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North Delta fire under examination by authorities

The fire on May 27 was on a derelict property in an industrial area with limited vehicle access.
Delta firefighters are working to put out a large blaze in the 9300 block of Alaska Way, in an industrial area across the river from Annacis Island. (Gord Goble photo)

The May 27 fire on Alaska Way is being looked at in greater detail from both the Corporation of Delta and the Vancouver Fraser Port Authority after discussion that the derelict state of the property and access to it may have had a hand in the severity of the blaze.

According to Delta Fire Chief Dan Copeland, the fire was difficult to manage in part because the department didn’t know what was stored on site. Explosions were visible on arrival, likely from propane tanks and other gases on site.

The fire started around 7 p.m., and the fire department left the scene nearly 12 hours later. Fire crews had to come back twice more to put out hot spots that had flared up.

Related: Crews fighting large fire in North Delta

An investigation into the cause of the fire has not yet yeilded any results.

During the June 19 council meeting, Counc. Robert Campbell questioned Port Authority vice president of real estate Tom Corsie on the fire, which was located on property owned by the Port Authority.

Corsie said he couldn’t go into too much detail on the property, which had been left in a derelict state since the tenant was evicted in 2011.

“It’s been a very challenging situation,” Corsie said. “We have moved equipment onto the site and more or less remediated the property. There are still many assets on that site owned by many people. It continues to be a challenge.”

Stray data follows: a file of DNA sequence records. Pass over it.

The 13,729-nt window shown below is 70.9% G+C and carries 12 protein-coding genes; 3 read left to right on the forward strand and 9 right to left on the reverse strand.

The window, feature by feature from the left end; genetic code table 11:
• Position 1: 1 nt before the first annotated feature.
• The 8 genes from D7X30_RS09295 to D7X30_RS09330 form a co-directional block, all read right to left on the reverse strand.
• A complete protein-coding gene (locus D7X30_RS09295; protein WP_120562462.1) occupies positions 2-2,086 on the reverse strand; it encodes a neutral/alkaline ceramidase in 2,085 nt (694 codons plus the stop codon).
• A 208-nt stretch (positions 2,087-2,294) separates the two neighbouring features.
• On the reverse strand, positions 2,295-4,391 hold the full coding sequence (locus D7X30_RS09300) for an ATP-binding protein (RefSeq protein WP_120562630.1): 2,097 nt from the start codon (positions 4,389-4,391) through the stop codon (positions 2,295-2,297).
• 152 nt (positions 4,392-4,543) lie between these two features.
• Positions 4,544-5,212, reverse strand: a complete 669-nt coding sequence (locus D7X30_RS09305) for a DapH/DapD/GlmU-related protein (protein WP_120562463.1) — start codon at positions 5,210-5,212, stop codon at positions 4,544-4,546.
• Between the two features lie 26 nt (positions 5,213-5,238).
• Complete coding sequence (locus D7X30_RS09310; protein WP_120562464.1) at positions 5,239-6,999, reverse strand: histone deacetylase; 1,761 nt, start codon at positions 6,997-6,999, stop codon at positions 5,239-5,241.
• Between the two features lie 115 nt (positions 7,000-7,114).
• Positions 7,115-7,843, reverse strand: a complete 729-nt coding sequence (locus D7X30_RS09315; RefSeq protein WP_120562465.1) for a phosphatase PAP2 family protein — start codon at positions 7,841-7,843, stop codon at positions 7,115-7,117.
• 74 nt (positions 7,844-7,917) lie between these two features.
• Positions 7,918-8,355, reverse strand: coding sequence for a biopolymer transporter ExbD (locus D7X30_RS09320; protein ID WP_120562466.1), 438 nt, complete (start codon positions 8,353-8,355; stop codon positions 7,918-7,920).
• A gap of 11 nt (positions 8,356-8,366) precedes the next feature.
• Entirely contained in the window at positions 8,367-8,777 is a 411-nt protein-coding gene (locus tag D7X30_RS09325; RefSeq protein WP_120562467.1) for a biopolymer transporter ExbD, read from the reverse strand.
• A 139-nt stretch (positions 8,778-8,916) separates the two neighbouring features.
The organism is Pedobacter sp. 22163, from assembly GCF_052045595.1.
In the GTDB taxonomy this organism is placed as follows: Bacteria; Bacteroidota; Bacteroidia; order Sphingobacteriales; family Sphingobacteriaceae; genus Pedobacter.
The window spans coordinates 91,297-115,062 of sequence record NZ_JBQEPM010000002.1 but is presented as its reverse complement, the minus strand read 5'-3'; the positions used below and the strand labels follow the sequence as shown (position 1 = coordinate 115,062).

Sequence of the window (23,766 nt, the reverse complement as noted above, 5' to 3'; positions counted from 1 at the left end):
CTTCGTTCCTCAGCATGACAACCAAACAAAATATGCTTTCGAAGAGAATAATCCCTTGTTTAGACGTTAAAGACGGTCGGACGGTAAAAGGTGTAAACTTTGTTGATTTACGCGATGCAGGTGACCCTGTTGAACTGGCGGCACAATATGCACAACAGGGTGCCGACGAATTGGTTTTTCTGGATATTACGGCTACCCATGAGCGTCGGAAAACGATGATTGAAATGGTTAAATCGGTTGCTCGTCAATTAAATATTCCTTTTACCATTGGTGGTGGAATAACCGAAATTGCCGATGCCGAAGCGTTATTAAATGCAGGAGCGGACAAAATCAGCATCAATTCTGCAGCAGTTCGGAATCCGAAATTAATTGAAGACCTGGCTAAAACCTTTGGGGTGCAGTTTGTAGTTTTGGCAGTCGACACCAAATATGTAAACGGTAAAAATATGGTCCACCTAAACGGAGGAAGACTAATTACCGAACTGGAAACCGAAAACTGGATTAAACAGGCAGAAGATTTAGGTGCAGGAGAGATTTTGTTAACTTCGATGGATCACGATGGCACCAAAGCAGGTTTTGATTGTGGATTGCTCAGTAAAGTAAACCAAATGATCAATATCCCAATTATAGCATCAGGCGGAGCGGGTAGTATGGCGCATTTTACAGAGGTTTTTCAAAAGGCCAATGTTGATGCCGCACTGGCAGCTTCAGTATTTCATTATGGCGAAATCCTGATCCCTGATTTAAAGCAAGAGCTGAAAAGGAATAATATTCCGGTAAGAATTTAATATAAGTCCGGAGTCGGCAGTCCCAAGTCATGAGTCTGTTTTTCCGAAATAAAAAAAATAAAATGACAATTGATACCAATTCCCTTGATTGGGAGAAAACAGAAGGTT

Delta Mayor Lois Jackson said the Corporation had been talking to the Port Authority about cleaning up the property.

“That’s something that I think we have to take great care of in these neighbourhoods,” she said. “That everything is stored properly and is in places where it should be.”

Copeland said the state of the property was a factor in the severity of the fire, and that fire crews used defensive tactics to battle the blaze, which increased the time it took to fight it.

The other issue, which Corsie pointed out first when asked about the fire’s location, was access.

In the past, Elevator Road would have been the most direct entrance to the industrial complex where the fire was located. That entrance was shut down when Highway 17 was built, although a railway crossing for the Burlington Northern Railway is still in place. Currently, the only vehicle access point is the Tannery Road interchange — three kilometres away — which forced the fire department to have to drive the length of the industrial complex to reach the site of the fire.

“That’s what really caused the delay,” Corsie said.

Copeland said the travel time did increase the response time to the fire, but that the main challenges in fighting the fire were the safety of the firefighters and the public, the size of the blaze and the unknown hazards on site.

Jackson said access to the industrial area was something the Corporation would be looking at in the future.

“It was a very big question mark in everyone’s mind, ‘How was this actually going to work on the ground?’” she said. “It was not really put to the test particularly, but certainly this was a very good test. But it’s just too long. It just takes too long.”

Delta staff have scheduled a site visit and review of Gunderson Slough, which will likely take place in a few weeks. Staff also attempted to set up a meeting for Jackson to discuss emergency access protocol for the complex with stakeholders, which include the Port Authority, City of Surrey, Burlington Northern Railway and the Ministry of Transportation. That meeting has not been set.